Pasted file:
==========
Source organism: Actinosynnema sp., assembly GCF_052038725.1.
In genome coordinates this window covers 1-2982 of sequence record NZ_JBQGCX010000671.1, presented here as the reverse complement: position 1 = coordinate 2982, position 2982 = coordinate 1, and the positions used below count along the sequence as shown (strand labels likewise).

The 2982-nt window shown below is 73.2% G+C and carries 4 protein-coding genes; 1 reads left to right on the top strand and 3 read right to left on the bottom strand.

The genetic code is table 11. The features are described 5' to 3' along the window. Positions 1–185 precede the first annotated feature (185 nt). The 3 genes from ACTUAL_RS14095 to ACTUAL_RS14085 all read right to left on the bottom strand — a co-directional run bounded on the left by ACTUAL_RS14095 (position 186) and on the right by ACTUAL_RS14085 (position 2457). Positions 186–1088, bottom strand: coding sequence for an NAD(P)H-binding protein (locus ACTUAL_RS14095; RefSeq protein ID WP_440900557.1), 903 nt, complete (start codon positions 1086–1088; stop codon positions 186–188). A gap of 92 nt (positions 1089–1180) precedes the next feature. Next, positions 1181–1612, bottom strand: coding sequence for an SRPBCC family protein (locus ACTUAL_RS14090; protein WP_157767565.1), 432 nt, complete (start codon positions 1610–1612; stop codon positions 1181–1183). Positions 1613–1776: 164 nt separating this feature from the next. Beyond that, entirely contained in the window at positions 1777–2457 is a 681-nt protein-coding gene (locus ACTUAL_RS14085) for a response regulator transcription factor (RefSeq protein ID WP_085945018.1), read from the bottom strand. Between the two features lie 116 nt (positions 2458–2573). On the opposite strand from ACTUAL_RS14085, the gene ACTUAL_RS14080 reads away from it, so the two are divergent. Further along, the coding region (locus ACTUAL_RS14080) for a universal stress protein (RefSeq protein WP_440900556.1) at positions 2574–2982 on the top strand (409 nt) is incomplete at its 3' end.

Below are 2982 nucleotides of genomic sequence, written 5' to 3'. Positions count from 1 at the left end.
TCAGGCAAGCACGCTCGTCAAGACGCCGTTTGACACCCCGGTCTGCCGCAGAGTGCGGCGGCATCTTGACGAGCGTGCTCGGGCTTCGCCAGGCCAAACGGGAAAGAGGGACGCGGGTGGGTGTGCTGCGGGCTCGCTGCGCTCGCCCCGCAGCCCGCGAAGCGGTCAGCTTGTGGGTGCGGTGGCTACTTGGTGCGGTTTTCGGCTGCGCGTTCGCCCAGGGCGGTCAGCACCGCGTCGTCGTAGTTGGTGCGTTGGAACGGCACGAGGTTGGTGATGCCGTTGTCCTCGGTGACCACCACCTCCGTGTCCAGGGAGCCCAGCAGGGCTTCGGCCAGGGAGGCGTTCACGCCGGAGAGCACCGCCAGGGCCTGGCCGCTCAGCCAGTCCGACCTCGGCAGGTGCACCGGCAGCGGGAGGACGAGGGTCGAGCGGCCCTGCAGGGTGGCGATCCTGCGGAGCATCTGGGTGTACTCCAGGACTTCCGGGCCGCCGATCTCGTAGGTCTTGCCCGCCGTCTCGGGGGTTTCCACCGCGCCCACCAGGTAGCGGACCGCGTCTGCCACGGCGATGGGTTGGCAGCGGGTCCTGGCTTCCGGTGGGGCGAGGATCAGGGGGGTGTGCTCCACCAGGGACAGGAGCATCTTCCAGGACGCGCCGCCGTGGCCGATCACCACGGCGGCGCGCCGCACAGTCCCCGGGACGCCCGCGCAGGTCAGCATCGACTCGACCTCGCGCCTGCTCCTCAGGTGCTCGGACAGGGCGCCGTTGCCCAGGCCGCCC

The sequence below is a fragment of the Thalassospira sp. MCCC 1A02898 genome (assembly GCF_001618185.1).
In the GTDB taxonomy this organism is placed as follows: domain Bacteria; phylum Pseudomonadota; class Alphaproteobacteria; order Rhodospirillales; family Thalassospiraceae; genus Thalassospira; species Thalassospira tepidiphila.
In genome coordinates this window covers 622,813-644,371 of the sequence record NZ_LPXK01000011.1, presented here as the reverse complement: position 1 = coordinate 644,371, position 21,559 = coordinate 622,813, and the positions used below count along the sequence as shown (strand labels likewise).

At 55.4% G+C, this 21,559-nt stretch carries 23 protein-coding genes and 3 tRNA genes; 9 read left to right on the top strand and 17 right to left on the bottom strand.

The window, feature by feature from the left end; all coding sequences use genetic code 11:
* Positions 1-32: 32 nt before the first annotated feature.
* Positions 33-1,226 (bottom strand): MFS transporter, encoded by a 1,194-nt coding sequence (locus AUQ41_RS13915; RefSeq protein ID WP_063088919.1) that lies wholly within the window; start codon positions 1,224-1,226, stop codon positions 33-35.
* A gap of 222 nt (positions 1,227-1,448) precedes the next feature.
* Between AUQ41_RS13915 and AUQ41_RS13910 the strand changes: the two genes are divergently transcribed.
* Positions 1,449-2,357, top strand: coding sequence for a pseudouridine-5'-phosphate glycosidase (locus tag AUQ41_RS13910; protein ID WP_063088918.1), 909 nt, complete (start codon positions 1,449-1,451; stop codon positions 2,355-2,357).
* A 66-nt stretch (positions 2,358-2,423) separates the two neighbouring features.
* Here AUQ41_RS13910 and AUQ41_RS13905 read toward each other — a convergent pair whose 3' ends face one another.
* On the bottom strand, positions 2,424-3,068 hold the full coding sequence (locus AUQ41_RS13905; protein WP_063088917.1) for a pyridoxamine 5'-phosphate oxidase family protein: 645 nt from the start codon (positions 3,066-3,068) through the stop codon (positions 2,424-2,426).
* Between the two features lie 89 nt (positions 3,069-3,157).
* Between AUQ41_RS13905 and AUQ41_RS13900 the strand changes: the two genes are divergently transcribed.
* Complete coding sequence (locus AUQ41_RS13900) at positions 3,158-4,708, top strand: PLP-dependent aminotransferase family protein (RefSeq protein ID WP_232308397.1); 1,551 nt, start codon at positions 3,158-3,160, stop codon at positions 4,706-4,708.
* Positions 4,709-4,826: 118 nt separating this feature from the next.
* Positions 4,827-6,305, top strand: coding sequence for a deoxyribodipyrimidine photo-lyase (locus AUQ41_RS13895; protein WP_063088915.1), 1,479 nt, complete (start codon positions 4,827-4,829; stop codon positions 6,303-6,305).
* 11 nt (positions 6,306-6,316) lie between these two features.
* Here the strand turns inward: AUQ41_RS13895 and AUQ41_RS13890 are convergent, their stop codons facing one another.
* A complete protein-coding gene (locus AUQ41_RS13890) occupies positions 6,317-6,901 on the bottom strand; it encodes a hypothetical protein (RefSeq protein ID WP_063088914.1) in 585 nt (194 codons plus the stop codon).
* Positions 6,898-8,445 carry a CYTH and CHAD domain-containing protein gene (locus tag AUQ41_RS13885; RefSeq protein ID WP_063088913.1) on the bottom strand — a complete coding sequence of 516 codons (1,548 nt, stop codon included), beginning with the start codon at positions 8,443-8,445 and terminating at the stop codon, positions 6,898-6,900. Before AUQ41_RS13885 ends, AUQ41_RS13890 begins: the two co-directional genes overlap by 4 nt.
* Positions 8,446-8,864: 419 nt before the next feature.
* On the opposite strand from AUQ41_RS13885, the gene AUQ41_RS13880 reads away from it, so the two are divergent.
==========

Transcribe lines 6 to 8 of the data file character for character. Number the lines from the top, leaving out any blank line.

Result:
TCAGGCAAGCACGCTCGTCAAGACGCCGTTTGACACCCCGGTCTGCCGCAGAGTGCGGCGGCATCTTGACGAGCGTGCTCGGGCTTCGCCAGGCCAAACGGGAAAGAGGGACGCGGGTGGGTGTGCTGCGGGCTCGCTGCGCTCGCCCCGCAGCCCGCGAAGCGGTCAGCTTGTGGGTGCGGTGGCTACTTGGTGCGGTTTTCGGCTGCGCGTTCGCCCAGGGCGGTCAGCACCGCGTCGTCGTAGTTGGTGCGTTGGAACGGCACGAGGTTGGTGATGCCGTTGTCCTCGGTGACCACCACCTCCGTGTCCAGGGAGCCCAGCAGGGCTTCGGCCAGGGAGGCGTTCACGCCGGAGAGCACCGCCAGGGCCTGGCCGCTCAGCCAGTCCGACCTCGGCAGGTGCACCGGCAGCGGGAGGACGAGGGTCGAGCGGCCCTGCAGGGTGGCGATCCTGCGGAGCATCTGGGTGTACTCCAGGACTTCCGGGCCGCCGATCTCGTAGGTCTTGCCCGCCGTCTCGGGGGTTTCCACCGCGCCCACCAGGTAGCGGACCGCGTCTGCCACGGCGATGGGTTGGCAGCGGGTCCTGGCTTCCGGTGGGGCGAGGATCAGGGGGGTGTGCTCCACCAGGGACAGGAGCATCTTCCAGGACGCGCCGCCGTGGCCGATCACCACGGCGGCGCGCCGCACAGTCCCCGGGACGCCCGCGCAGGTCAGCATCGACTCGACCTCGCGCCTGCTCCTCAGGTGCTCGGACAGGGCGCCGTTGCCCAGGCCGCCC

The sequence below is a fragment of the Thalassospira sp. MCCC 1A02898 genome (assembly GCF_001618185.1).
In the GTDB taxonomy this organism is placed as follows: domain Bacteria; phylum Pseudomonadota; class Alphaproteobacteria; order Rhodospirillales; family Thalassospiraceae; genus Thalassospira; species Thalassospira tepidiphila.